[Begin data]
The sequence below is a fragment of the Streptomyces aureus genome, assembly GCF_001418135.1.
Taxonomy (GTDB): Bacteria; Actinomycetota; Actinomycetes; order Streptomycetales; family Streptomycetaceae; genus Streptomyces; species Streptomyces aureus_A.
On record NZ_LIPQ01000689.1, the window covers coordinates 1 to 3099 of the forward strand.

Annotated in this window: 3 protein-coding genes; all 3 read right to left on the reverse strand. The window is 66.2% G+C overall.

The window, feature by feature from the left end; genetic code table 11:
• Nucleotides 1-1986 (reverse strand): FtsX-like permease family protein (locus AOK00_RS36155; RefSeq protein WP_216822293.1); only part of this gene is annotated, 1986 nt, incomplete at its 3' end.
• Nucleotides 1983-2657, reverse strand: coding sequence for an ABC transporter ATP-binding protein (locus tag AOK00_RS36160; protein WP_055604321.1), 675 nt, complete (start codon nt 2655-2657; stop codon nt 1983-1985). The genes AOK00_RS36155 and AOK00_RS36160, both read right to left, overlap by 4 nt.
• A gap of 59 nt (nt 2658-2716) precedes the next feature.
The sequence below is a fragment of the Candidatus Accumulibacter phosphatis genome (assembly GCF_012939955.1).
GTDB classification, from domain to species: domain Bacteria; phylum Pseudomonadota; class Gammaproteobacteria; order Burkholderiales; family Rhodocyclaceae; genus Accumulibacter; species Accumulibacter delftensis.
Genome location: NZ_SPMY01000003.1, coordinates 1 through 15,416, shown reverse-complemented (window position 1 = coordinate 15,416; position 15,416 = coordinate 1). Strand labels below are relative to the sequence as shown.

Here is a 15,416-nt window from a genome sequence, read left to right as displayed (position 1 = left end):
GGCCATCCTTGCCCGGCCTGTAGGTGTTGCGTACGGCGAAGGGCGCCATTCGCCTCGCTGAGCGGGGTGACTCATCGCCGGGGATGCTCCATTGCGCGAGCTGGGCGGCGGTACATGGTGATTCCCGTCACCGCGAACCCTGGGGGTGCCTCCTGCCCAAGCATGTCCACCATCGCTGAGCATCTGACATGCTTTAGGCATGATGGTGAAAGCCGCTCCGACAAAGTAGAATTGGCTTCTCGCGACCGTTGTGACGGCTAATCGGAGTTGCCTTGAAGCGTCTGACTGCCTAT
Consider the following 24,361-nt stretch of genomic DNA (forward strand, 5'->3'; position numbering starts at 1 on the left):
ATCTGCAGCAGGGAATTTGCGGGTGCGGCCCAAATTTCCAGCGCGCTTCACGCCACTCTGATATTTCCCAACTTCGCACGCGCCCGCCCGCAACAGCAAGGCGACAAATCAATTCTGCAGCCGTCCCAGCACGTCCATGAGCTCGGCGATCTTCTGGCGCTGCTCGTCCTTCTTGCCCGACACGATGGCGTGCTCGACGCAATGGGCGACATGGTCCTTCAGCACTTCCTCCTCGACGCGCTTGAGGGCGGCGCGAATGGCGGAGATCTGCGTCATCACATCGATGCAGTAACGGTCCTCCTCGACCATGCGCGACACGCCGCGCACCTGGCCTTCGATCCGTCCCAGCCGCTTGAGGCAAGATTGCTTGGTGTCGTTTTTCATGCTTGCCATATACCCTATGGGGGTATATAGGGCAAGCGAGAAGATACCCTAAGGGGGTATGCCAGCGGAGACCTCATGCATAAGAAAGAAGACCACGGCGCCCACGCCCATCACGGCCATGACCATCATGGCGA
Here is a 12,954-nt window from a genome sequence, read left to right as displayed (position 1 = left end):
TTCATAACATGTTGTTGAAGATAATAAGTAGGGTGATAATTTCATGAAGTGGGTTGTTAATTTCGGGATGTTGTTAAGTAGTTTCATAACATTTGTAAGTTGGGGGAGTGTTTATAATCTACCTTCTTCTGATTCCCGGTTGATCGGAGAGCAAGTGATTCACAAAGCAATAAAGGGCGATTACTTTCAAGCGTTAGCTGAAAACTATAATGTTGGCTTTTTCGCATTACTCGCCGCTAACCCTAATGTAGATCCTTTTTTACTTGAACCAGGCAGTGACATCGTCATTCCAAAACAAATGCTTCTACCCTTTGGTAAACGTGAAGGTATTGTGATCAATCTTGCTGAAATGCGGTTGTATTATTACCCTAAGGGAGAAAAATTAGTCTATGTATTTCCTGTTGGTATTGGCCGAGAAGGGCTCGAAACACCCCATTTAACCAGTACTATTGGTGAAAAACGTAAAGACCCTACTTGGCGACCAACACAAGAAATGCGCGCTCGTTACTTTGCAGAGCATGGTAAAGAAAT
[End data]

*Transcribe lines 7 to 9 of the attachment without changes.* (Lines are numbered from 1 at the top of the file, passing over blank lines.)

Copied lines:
• Nucleotides 1983-2657, reverse strand: coding sequence for an ABC transporter ATP-binding protein (locus tag AOK00_RS36160; protein WP_055604321.1), 675 nt, complete (start codon nt 2655-2657; stop codon nt 1983-1985). The genes AOK00_RS36155 and AOK00_RS36160, both read right to left, overlap by 4 nt.
• A gap of 59 nt (nt 2658-2716) precedes the next feature.
The sequence below is a fragment of the Candidatus Accumulibacter phosphatis genome (assembly GCF_012939955.1).